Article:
8. By: Gabriel M. Ahlfeldt; Arne Feddersen
    Abstract: We analyze the economic impact of the German high-speed rail (HSR) connecting Cologne and Frankfurt, which provides plausibly exogenous variation in access to surrounding economic mass. We find a causal effect of about 8.5% on average of the HSR on the GDP of three counties with intermediate stops. We make further use of the variation in bilateral transport costs between all counties in our study area induced by the HSR to identify the strength and spatial scope of agglomeration forces. Our most careful estimate points to an elasticity of output with respect to market potential of 12.5%. The strength of the spillover declines by 50% ever 30 minutes of travel time, diminishing to 1% after about 200 minutes. Our results further imply an elasticity of per-worker output with respect to economic density of 3.8%, although the effects seem driven by worker and firm selection.
    Keywords: Accessibility, agglomeration, high-speed rail, market potential, transport policy
    JEL: R12 R28 R38 R48
    Date: 2015–03
  9. By: Filomena Garcia (Indiana University and ISEG/UECE); Cecilia Vergari (University of Bologna)
    Abstract: Abstract: We determine the incentives for compatibility provision of firms that produce network goods with different intrinsic qualities. We consider the case in which both firms have the power to veto compatibility and the case in which none has this power. We obtain that if consumers have a strong preference for the network, there are multiple equilibria in pricing and consumer decisions. We show that in some equilibria, it is the high quality firm that invests in compatibility, whereas in others, the low quality fi rm triggers compatibility. The socially optimal compatibility level is zero, except under strong network effects, where one of the equilibria has all consumers buying the low quality good. In this case, a partial level of compatibility is optimal. Comparison between the privately and the socially optimal levels of compatibility depends on whether or not rms have veto power over compatibility.
    Keywords: Compatibility, vertical
    Date: 2015–05
  10. By: Prudence Dato (IREGE, University Savoie Mont Blanc.)
    Abstract: In this paper, we analyze the optimal energy transition of a two-sector economy (energy and final goods) with exhaustible oil reserves, a renewable source of energy and a pollution threat. The latter corresponds to a pollution threshold above which a part of the capital is lost (following flooding for instance). Part of the energy is used as energy services by a representative consumer through a CRRA utility function and the other part is used as input in a Leontief production function to produce final goods. Moreover, we assume that both energy sources are complementary. We use the optimality conditions as in Boucekkine et al. (2013) to show that the optimal energy transition path may correspond to a corner regime in which the economy starts using both resources, then crosses the pollution threshold and therefore loses a part of its capital. At the end, the economy never adopts only renewable energy. This result is in line with the asymptotic energy transition arguments stating that the transition to "clean" energy may happen only in the long run. We extend the present model to allow for additional investment in energy saving technologies. Our main results show that this additional investment favours the energy transition in the sense that it increases the time within which the economy may experience the catastrophe and the welfare of the society. For policy implications, economic instruments such as taxes on "dirty" energy, subsidies on "clean" energy or incentives for energy saving technologies need to be implemented in order to promote the energy transition. But those economic instruments should be carefully designed in line with the asymptotic energy transition result.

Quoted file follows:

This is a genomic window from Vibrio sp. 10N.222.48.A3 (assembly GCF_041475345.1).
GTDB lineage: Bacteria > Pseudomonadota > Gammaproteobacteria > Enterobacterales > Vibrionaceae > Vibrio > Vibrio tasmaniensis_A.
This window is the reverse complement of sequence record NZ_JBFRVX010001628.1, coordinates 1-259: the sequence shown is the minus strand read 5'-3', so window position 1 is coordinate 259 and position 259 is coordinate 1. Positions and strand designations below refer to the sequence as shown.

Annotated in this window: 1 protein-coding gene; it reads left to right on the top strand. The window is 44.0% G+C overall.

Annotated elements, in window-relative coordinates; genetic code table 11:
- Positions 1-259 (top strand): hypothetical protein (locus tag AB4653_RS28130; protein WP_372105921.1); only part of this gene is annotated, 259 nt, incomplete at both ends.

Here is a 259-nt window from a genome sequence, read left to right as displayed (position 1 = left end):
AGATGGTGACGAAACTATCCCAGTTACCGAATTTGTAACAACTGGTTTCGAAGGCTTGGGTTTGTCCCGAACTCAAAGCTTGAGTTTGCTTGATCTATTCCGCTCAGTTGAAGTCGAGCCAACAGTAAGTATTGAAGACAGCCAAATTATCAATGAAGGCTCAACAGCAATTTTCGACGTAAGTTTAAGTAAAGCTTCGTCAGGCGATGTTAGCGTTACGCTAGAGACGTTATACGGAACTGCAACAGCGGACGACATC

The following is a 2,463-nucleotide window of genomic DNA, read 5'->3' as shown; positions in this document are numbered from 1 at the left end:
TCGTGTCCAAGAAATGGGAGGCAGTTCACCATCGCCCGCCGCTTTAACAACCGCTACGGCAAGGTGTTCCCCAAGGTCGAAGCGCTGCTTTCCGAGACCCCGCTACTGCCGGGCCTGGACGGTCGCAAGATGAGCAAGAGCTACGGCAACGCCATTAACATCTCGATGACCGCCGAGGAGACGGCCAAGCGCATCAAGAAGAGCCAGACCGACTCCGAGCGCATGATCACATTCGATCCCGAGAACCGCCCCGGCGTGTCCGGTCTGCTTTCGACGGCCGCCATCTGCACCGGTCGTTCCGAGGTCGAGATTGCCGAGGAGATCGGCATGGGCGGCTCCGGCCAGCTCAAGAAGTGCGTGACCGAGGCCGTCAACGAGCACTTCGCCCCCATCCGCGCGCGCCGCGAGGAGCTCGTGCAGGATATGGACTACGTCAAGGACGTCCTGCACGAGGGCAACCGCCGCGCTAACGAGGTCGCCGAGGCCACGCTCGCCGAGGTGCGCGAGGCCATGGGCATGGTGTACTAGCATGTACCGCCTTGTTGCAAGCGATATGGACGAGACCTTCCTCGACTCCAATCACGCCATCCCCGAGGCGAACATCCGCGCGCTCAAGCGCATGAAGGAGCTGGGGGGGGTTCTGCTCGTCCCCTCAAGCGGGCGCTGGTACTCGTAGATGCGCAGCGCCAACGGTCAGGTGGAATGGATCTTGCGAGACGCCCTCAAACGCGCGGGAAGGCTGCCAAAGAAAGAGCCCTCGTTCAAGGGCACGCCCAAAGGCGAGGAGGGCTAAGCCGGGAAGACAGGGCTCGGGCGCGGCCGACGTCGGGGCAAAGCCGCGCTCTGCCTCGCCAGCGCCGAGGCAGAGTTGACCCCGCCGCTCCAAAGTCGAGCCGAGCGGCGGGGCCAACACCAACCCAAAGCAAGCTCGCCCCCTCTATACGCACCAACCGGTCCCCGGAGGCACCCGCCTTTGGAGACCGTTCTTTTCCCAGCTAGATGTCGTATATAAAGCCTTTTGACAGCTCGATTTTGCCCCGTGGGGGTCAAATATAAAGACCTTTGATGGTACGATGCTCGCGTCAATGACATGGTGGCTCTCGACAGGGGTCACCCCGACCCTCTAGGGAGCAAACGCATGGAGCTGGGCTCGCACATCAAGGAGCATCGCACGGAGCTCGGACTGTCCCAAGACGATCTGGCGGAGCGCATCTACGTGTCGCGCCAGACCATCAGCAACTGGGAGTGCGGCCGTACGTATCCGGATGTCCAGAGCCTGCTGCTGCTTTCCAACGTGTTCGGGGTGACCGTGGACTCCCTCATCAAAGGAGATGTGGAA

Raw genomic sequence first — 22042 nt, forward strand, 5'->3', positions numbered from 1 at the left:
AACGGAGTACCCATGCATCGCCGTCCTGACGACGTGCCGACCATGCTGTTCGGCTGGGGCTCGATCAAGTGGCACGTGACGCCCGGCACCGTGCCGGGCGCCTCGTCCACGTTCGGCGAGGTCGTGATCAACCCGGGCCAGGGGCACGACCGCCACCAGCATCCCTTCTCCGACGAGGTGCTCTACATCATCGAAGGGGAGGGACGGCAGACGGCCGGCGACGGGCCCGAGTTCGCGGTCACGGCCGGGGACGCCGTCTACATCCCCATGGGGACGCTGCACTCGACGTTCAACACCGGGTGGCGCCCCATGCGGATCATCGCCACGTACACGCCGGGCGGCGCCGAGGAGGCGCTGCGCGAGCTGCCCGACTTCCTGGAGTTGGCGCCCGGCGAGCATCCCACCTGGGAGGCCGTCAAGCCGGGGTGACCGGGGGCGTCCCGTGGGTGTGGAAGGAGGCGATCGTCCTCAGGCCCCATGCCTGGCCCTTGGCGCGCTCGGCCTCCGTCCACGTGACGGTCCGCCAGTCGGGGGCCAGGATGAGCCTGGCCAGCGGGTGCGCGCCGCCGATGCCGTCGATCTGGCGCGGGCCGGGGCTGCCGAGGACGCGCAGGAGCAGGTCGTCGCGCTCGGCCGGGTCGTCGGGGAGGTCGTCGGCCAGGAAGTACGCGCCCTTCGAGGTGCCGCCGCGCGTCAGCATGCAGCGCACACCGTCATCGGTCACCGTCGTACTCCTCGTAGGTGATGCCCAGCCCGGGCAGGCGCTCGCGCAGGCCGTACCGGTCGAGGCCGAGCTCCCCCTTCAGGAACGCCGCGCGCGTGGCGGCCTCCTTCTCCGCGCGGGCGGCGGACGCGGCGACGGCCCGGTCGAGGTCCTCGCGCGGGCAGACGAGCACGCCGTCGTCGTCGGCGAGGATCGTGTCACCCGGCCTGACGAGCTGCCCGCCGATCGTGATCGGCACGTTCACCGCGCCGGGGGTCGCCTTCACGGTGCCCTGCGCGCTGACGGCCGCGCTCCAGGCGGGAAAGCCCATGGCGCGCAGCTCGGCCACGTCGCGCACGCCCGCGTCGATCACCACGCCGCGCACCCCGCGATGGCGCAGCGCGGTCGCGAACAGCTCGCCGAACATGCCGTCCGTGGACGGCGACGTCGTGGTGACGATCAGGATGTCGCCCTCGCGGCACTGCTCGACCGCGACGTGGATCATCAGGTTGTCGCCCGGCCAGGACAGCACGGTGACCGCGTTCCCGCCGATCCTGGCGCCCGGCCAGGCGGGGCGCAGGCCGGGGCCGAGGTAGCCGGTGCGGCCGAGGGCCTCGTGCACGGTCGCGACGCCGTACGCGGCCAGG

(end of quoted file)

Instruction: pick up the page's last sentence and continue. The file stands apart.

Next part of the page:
Keywords: Energy, pollution, irreversibility, switch
    JEL: Q30 Q53 C61
    Date: 2015–02
  11. By: Jain, Rekha; Raghuram, G.
    Abstract: The telecommunications sector has emerged as one of the key sectors that have put the Indian economy on a revival path. Proactive policies such as opening up the sector to private players and competition, unbundling the policy, regulatory and operational roles of the government, removal of restrictions on foreign investments coupled with viewing reforms as a continuous process created an environment conducive to growth. These reforms enabled induction of new technologies. In this paper, we examine the lessons of reforms of the Indian telecom sector. We first examine where the sector is in terms of its impact on service provision and to the economy in relation to the past. Then we outline the sector structure examining the role and relationships of different players. Next, we provide the roadmap of reforms carried out over two decades. From this, we abstract the enabling principles that drove the reform process and bring out lessons for other infrastructure sectors.

This nep-reg issue is ©2015 by Natalia Fabra. It is provided as is without any express or implied warranty. It may be freely redistributed in whole or in part for any purpose. If distributed in part, please include this notice.